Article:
Consumer Confidence Remains Stable Despite Concerns About Future

Consumer confidence held steady in March, with optimism about current conditions offset by concerns about the future economic outlook. This pessimism was primarily driven by persistent inflation, especially elevated food and gas prices.

The Consumer Confidence Index, reported by the Conference Board, stood virtually unchanged at 104.7 in March, the lowest level since November 2023. The Present Situation Index rose 3.4 points from 147.6 to 151.0, while the Expectation Situation Index fell 2.5 points from 76.3 to 73.8. Historically, an Expectation Index reading below 80 often signals a recession within a year.

Consumers’ assessment of current business conditions fell slightly in March. The share of respondents rating business conditions as “good” decreased by 0.9 percentage points to 19.5%, but those claiming business conditions as “bad” also fell by 0.5 percentage points to 17.2%. Meanwhile, consumers’ assessments of the labor market were more positive. The share of respondents reporting that jobs were “plentiful” increased by 0.3 percentage points, while those who saw jobs as “hard to get” fell by 1.8 percentage points.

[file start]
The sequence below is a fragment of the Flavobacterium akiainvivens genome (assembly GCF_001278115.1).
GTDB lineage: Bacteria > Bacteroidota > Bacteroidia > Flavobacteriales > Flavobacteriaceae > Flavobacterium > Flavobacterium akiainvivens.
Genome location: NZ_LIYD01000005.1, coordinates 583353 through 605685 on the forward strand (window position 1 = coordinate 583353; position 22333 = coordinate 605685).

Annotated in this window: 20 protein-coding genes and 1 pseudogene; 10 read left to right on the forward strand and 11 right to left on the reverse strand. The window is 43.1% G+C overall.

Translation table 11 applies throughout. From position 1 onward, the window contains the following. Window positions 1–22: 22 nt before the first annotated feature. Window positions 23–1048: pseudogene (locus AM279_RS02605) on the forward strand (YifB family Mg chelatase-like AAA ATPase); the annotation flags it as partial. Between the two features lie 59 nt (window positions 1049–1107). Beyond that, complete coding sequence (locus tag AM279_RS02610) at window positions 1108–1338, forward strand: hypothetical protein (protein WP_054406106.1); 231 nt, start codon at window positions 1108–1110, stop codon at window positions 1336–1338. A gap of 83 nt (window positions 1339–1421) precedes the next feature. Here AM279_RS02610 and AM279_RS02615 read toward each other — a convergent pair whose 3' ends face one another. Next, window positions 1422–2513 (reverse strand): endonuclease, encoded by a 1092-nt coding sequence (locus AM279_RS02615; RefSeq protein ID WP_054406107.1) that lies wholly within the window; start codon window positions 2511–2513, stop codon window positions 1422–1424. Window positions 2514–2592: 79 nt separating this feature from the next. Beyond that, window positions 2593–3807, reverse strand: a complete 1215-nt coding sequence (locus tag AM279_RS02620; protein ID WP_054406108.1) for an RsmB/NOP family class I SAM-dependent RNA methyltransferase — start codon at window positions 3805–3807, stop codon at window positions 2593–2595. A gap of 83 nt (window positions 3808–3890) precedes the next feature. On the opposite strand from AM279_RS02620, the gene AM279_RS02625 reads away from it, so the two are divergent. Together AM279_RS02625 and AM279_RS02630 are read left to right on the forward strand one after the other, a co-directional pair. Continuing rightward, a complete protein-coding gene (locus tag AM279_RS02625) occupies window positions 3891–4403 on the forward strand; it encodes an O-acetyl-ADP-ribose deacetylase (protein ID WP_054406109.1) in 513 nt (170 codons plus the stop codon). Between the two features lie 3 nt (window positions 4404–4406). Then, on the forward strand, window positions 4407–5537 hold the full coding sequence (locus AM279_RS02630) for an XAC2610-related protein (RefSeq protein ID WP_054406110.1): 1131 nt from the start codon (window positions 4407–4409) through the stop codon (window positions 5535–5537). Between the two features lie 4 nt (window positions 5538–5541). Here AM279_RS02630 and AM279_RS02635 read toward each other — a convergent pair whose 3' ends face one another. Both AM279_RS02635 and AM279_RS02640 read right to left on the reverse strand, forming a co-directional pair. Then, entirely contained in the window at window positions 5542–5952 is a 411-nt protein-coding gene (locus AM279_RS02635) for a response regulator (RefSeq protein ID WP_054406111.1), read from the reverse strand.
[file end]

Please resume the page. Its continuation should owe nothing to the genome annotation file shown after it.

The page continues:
Consumers were more pessimistic about the short-term outlook. While the share of respondents expecting business conditions to improve rose from 14.0% to 14.3%, those expecting business conditions to deteriorate increased from 16.9% to 17.6%. Similarly, expectations of employment over the next six months were less favorable; The share of respondents expecting “more jobs” decreased by 0.2 percentage points to 13.9%, and those anticipating “fewer jobs” increased by 0.7 percentage points to 18.2%.

The Conference Board also reported the share of respondents planning to buy a home within six months. The share of respondents planning to buy a home increased to 4.9% in March. Of those, respondents planning to buy a newly constructed home remained at 0.3%, and those planning to buy an existing home climbed to 2%.

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